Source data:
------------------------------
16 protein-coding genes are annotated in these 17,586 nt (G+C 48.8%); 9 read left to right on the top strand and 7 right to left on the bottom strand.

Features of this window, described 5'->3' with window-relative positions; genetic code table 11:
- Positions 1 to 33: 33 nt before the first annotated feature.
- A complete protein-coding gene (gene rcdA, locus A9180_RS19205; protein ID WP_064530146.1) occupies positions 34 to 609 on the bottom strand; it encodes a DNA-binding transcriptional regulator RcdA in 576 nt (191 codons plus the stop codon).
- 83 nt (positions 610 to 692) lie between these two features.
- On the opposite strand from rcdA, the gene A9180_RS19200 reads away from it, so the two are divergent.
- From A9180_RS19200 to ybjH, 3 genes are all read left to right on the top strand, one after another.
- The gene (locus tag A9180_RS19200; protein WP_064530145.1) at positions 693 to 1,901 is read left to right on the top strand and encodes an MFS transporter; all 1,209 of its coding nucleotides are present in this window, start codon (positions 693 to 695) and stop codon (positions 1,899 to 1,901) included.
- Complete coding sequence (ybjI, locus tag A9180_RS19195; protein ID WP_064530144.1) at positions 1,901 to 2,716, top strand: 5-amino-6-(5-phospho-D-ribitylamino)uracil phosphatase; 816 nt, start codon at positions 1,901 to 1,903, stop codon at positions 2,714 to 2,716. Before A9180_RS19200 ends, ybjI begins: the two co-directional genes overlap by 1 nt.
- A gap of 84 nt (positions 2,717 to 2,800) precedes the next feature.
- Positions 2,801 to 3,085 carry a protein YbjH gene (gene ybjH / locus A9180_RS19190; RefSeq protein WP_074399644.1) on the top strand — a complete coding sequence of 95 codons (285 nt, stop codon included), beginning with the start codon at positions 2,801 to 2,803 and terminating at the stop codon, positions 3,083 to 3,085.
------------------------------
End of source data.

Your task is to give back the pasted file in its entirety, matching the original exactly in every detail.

16 protein-coding genes are annotated in these 17,586 nt (G+C 48.8%); 9 read left to right on the top strand and 7 right to left on the bottom strand.

Features of this window, described 5'->3' with window-relative positions; genetic code table 11:
- Positions 1 to 33: 33 nt before the first annotated feature.
- A complete protein-coding gene (gene rcdA, locus A9180_RS19205; protein ID WP_064530146.1) occupies positions 34 to 609 on the bottom strand; it encodes a DNA-binding transcriptional regulator RcdA in 576 nt (191 codons plus the stop codon).
- 83 nt (positions 610 to 692) lie between these two features.
- On the opposite strand from rcdA, the gene A9180_RS19200 reads away from it, so the two are divergent.
- From A9180_RS19200 to ybjH, 3 genes are all read left to right on the top strand, one after another.
- The gene (locus tag A9180_RS19200; protein WP_064530145.1) at positions 693 to 1,901 is read left to right on the top strand and encodes an MFS transporter; all 1,209 of its coding nucleotides are present in this window, start codon (positions 693 to 695) and stop codon (positions 1,899 to 1,901) included.
- Complete coding sequence (ybjI, locus tag A9180_RS19195; protein ID WP_064530144.1) at positions 1,901 to 2,716, top strand: 5-amino-6-(5-phospho-D-ribitylamino)uracil phosphatase; 816 nt, start codon at positions 1,901 to 1,903, stop codon at positions 2,714 to 2,716. Before A9180_RS19200 ends, ybjI begins: the two co-directional genes overlap by 1 nt.
- A gap of 84 nt (positions 2,717 to 2,800) precedes the next feature.
- Positions 2,801 to 3,085 carry a protein YbjH gene (gene ybjH / locus A9180_RS19190; RefSeq protein WP_074399644.1) on the top strand — a complete coding sequence of 95 codons (285 nt, stop codon included), beginning with the start codon at positions 2,801 to 2,803 and terminating at the stop codon, positions 3,083 to 3,085.